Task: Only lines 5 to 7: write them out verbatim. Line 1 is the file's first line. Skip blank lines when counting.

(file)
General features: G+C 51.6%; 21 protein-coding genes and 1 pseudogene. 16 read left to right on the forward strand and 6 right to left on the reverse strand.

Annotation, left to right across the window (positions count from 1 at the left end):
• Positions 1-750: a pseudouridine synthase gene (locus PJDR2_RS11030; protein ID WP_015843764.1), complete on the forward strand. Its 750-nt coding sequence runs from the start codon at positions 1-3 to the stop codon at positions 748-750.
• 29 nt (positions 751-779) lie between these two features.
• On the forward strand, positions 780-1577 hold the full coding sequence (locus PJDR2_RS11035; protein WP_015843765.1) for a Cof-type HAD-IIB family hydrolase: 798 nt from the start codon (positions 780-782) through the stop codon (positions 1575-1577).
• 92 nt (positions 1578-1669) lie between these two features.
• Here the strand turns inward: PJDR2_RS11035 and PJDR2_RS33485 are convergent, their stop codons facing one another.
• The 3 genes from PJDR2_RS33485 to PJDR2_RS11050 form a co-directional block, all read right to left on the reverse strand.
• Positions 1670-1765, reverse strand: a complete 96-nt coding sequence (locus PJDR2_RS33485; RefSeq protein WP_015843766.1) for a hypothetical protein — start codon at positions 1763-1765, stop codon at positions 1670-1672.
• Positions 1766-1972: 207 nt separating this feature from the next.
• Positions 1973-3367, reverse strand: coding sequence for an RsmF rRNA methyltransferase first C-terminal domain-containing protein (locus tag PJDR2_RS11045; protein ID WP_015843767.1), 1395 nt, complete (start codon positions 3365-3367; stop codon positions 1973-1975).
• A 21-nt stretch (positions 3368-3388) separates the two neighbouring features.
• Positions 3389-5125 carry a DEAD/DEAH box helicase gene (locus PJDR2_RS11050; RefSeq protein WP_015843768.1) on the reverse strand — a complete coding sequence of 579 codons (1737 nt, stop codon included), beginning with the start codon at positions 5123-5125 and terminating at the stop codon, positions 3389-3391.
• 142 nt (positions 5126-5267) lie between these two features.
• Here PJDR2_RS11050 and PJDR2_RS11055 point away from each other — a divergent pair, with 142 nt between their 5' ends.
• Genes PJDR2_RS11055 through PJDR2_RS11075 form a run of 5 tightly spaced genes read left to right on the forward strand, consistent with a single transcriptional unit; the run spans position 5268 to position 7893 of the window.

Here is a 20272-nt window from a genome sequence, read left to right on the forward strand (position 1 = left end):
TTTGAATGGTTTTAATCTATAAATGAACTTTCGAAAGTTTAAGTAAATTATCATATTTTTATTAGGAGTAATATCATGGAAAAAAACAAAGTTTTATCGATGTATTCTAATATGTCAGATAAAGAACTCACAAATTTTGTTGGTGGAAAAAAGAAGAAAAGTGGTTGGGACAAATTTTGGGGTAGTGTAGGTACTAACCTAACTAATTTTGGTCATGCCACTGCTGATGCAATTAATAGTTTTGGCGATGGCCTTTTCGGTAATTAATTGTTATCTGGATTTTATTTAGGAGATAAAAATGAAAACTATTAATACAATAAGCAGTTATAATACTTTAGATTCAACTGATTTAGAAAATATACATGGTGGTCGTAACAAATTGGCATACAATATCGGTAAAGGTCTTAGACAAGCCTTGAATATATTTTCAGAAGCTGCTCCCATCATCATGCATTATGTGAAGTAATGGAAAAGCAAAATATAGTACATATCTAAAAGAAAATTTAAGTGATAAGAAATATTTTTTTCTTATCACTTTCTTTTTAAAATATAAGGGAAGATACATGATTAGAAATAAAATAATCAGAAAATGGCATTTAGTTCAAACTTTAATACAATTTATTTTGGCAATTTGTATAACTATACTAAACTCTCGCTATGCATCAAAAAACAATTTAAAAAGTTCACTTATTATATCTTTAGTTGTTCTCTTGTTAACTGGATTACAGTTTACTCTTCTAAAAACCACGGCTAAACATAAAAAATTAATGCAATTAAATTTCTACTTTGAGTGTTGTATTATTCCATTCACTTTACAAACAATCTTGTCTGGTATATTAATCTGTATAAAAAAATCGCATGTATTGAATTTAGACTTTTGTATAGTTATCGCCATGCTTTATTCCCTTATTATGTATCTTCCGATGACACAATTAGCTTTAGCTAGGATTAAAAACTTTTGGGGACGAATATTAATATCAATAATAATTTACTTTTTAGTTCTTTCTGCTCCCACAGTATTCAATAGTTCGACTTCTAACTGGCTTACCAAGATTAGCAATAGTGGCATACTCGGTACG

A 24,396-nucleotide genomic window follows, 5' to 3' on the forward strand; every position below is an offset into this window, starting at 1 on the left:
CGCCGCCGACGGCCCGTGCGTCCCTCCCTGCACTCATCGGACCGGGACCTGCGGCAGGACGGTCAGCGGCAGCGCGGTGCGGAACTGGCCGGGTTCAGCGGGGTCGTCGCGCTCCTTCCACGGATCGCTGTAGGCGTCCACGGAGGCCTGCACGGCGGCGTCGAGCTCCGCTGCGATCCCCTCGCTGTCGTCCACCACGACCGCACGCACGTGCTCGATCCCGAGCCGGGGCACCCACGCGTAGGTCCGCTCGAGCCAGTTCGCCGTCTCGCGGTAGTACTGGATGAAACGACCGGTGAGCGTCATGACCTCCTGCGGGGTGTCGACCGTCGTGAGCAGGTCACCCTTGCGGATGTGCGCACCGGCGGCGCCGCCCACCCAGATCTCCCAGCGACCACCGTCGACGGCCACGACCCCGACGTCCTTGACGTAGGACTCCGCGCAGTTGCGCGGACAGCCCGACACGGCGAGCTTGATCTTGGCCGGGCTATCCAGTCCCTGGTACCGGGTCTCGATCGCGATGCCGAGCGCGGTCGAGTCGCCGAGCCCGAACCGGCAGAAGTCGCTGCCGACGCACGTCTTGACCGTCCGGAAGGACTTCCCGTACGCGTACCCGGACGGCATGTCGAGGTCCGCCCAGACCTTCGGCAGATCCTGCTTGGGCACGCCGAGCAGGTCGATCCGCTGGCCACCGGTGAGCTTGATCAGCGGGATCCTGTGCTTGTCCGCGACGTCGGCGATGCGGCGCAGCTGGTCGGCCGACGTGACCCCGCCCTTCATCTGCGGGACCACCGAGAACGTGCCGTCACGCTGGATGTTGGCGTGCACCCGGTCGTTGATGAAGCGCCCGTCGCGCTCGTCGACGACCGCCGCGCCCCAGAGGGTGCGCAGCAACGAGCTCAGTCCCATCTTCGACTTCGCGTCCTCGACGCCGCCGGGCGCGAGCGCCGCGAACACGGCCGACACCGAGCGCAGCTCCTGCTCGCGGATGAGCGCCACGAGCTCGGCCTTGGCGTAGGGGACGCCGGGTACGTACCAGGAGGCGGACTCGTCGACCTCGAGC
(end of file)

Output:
• On the forward strand, positions 780-1577 hold the full coding sequence (locus PJDR2_RS11035; protein WP_015843765.1) for a Cof-type HAD-IIB family hydrolase: 798 nt from the start codon (positions 780-782) through the stop codon (positions 1575-1577).
• 92 nt (positions 1578-1669) lie between these two features.
• Here the strand turns inward: PJDR2_RS11035 and PJDR2_RS33485 are convergent, their stop codons facing one another.